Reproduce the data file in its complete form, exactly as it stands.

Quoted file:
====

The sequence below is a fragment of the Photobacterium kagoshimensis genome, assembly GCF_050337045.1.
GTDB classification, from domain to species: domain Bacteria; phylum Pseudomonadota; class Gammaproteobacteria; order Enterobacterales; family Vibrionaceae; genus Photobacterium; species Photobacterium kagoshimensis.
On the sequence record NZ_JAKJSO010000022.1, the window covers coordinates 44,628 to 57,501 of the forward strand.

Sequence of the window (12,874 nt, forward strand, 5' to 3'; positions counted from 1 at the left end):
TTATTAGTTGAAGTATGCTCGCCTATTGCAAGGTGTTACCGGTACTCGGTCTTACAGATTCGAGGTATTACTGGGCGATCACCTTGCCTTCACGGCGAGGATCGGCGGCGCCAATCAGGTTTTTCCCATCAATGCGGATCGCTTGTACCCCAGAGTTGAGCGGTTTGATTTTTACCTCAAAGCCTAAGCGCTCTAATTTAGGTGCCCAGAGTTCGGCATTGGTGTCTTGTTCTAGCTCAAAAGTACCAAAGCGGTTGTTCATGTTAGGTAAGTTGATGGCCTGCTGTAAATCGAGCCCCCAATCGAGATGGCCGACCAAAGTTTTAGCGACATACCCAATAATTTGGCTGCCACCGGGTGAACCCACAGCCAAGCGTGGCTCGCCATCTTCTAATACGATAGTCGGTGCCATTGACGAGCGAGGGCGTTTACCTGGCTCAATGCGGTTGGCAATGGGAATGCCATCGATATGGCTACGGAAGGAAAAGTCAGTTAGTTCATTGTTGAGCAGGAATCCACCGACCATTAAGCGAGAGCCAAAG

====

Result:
The sequence below is a fragment of the Photobacterium kagoshimensis genome, assembly GCF_050337045.1.
GTDB classification, from domain to species: domain Bacteria; phylum Pseudomonadota; class Gammaproteobacteria; order Enterobacterales; family Vibrionaceae; genus Photobacterium; species Photobacterium kagoshimensis.
On the sequence record NZ_JAKJSO010000022.1, the window covers coordinates 44,628 to 57,501 of the forward strand.

Sequence of the window (12,874 nt, forward strand, 5' to 3'; positions counted from 1 at the left end):
TTATTAGTTGAAGTATGCTCGCCTATTGCAAGGTGTTACCGGTACTCGGTCTTACAGATTCGAGGTATTACTGGGCGATCACCTTGCCTTCACGGCGAGGATCGGCGGCGCCAATCAGGTTTTTCCCATCAATGCGGATCGCTTGTACCCCAGAGTTGAGCGGTTTGATTTTTACCTCAAAGCCTAAGCGCTCTAATTTAGGTGCCCAGAGTTCGGCATTGGTGTCTTGTTCTAGCTCAAAAGTACCAAAGCGGTTGTTCATGTTAGGTAAGTTGATGGCCTGCTGTAAATCGAGCCCCCAATCGAGATGGCCGACCAAAGTTTTAGCGACATACCCAATAATTTGGCTGCCACCGGGTGAACCCACAGCCAAGCGTGGCTCGCCATCTTCTAATACGATAGTCGGTGCCATTGACGAGCGAGGGCGTTTACCTGGCTCAATGCGGTTGGCAATGGGAATGCCATCGATATGGCTACGGAAGGAAAAGTCAGTTAGTTCATTGTTGAGCAGGAATCCACCGACCATTAAGCGAGAGCCAAAG